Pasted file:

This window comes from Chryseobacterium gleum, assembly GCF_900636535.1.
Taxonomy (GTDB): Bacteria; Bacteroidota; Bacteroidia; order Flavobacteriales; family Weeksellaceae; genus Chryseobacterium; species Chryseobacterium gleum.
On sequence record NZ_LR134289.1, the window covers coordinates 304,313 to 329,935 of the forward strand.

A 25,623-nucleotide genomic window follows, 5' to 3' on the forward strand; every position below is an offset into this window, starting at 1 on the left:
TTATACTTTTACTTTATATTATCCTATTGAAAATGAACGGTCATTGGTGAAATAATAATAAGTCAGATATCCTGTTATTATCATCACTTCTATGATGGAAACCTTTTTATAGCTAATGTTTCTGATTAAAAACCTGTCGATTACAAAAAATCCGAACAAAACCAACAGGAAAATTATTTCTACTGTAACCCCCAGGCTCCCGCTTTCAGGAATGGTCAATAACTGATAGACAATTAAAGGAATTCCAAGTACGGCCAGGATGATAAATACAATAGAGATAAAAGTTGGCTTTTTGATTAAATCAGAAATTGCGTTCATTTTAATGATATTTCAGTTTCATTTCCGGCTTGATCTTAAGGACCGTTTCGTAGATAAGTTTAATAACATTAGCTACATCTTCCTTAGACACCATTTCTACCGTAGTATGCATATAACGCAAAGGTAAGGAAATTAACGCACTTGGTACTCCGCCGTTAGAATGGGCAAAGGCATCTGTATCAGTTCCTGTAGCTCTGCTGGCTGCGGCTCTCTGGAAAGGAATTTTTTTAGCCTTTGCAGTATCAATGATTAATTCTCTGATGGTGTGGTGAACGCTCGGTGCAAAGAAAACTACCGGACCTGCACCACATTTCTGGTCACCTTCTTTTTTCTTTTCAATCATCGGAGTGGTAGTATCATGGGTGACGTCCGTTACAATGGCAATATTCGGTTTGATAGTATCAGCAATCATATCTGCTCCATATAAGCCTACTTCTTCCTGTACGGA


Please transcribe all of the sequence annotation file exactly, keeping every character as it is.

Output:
This window comes from Chryseobacterium gleum, assembly GCF_900636535.1.
Taxonomy (GTDB): Bacteria; Bacteroidota; Bacteroidia; order Flavobacteriales; family Weeksellaceae; genus Chryseobacterium; species Chryseobacterium gleum.
On sequence record NZ_LR134289.1, the window covers coordinates 304,313 to 329,935 of the forward strand.

A 25,623-nucleotide genomic window follows, 5' to 3' on the forward strand; every position below is an offset into this window, starting at 1 on the left:
TTATACTTTTACTTTATATTATCCTATTGAAAATGAACGGTCATTGGTGAAATAATAATAAGTCAGATATCCTGTTATTATCATCACTTCTATGATGGAAACCTTTTTATAGCTAATGTTTCTGATTAAAAACCTGTCGATTACAAAAAATCCGAACAAAACCAACAGGAAAATTATTTCTACTGTAACCCCCAGGCTCCCGCTTTCAGGAATGGTCAATAACTGATAGACAATTAAAGGAATTCCAAGTACGGCCAGGATGATAAATACAATAGAGATAAAAGTTGGCTTTTTGATTAAATCAGAAATTGCGTTCATTTTAATGATATTTCAGTTTCATTTCCGGCTTGATCTTAAGGACCGTTTCGTAGATAAGTTTAATAACATTAGCTACATCTTCCTTAGACACCATTTCTACCGTAGTATGCATATAACGCAAAGGTAAGGAAATTAACGCACTTGGTACTCCGCCGTTAGAATGGGCAAAGGCATCTGTATCAGTTCCTGTAGCTCTGCTGGCTGCGGCTCTCTGGAAAGGAATTTTTTTAGCCTTTGCAGTATCAATGATTAATTCTCTGATGGTGTGGTGAACGCTCGGTGCAAAGAAAACTACCGGACCTGCACCACATTTCTGGTCACCTTCTTTTTTCTTTTCAATCATCGGAGTGGTAGTATCATGGGTGACGTCCGTTACAATGGCAATATTCGGTTTGATAGTATCAGCAATCATATCTGCTCCATATAAGCCTACTTCTTCCTGTACGGA